Re: Cap Size

Tesla List wrote:
> >From ulflyer-at-juno-dot-comSat Jul 27 20:47:16 1996
> Date: Sat, 27 Jul 1996 14:15:53 PST
> From: Stephen G Stanton <ulflyer-at-juno-dot-com>
> To: tesla-at-pupman-dot-com
> Subject: Cap Size
> Hi all:
> I've got my coil back in action with four banked 15kv neons at 30 ma
> apiece.  I'm using my old plate-glass-and-foil 90 lb cap which, when I
> first designed it, was 0.02 + or -.  The gap puts out a mighty roar
> indeed, and judging from the temperature of the line cord (from a
> microwave oven), it's drawing in the neighborhood of 18 to 20 amps.
> I believe I have the coil in resonance.  I don't really have a toroid;
> rather, it's two 10" salad bowls tackwelded together at the bead.  I get
> a wonderful writhing display of corona off the bowls, especially at the
> bead, and can draw out about a 14" arc at will.  Despite my best
> efforts, I can't get more, and yet, from what I am reading, with the 120
> ma or so going in, I should be getting much longer discharges.
> I was in the process of building my own a-la the 5 gallon bucket of oil
> and hundreds of baggies and foil, but I opted instead to go for the
> ready made variety -- seemed more cost-effective to me.  I took the
> plunge with the group purchase, but when it fell apart, I had second
> thoughts.  Now I'm wondering if I should go for the commercial cap to
> see if it will improve the discharge.  Am I on the right track, or is
> this a matter of not having the right toroid, or perhaps cleaning up the
> corona leakage?  Or, is it the gap?  I'm only using a simple series gap
> with 1/4-20 brass bolts, which seems to work nicely, but nowhere near as
> complex as the series gaps I've seen posted by Richard Quick.  As I open
> the gap, the discharge increases, but then I get ominous green flashes
> from the cap.  By past experience, this presages a punchthrough of the
> plate glass and then -- dismantle and cut and paste to fit around the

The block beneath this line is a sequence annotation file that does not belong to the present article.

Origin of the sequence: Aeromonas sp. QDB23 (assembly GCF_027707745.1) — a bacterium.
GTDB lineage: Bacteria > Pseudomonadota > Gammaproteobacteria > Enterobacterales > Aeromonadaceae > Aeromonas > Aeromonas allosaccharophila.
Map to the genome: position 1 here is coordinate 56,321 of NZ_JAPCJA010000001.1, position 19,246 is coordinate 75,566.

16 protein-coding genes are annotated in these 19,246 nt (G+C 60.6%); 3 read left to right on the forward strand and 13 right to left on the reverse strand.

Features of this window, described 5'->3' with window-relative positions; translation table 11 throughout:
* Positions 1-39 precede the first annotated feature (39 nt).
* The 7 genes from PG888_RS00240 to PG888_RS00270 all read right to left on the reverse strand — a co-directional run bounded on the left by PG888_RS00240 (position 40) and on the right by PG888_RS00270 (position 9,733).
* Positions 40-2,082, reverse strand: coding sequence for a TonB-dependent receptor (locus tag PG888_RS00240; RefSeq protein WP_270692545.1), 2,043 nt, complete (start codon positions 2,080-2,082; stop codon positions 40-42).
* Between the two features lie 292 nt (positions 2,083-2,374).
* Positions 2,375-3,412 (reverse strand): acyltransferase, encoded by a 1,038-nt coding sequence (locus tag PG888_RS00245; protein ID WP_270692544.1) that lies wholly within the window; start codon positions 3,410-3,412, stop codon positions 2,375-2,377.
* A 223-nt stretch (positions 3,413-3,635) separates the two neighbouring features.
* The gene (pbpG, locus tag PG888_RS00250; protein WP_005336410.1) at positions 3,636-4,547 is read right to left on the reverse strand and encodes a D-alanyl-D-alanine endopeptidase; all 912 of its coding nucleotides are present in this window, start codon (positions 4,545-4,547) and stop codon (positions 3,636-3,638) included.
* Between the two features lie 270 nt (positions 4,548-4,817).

> shattered parts!
> Any advice at this point would be much appreciated.   I very much enjoy
> the postings on this net, and of course am enthralled by watching my
> coil do its thing in darkness!
> Thanks again.
> Stephen


You didn't say anything about your coil's diameter, wire size/length, 
primary coil construction, or type of RF ground you have on the base of 
your secondary. Assuming a fairly heavy gauge primary, reasonable aspect 
ratio secondary, 800-1000 turns of #20 - 24 AWG, and reasonably good RF 
ground, the areas to address are the gap, toroid terminal, and the tank 
capacitor (I put these in the order of increasing cost to fix...). 

At the input power levels you are running, some form of active quenching 
is necessary for your gap. Converting to an air blast (best) or 
multiple-electrode vacuum gap (very good) will result in significantly 
better performance. Just blowing compressed air or the discharge from a 
Shop Vac on your existing gap should help somewhat. 

Note that 0.02 uF and the transformer bank of 15 KV 120 MA is VERY close 
to hitting 60 Hz resonance between the inductance of the transformers and 
your tank capacitor. Don't open your gap too widely, since it may 
be the only thing preventing voltage over-stress on your neons. I have a 
similar setup using 0.02 uF homemade polyethylene plate caps - when I hit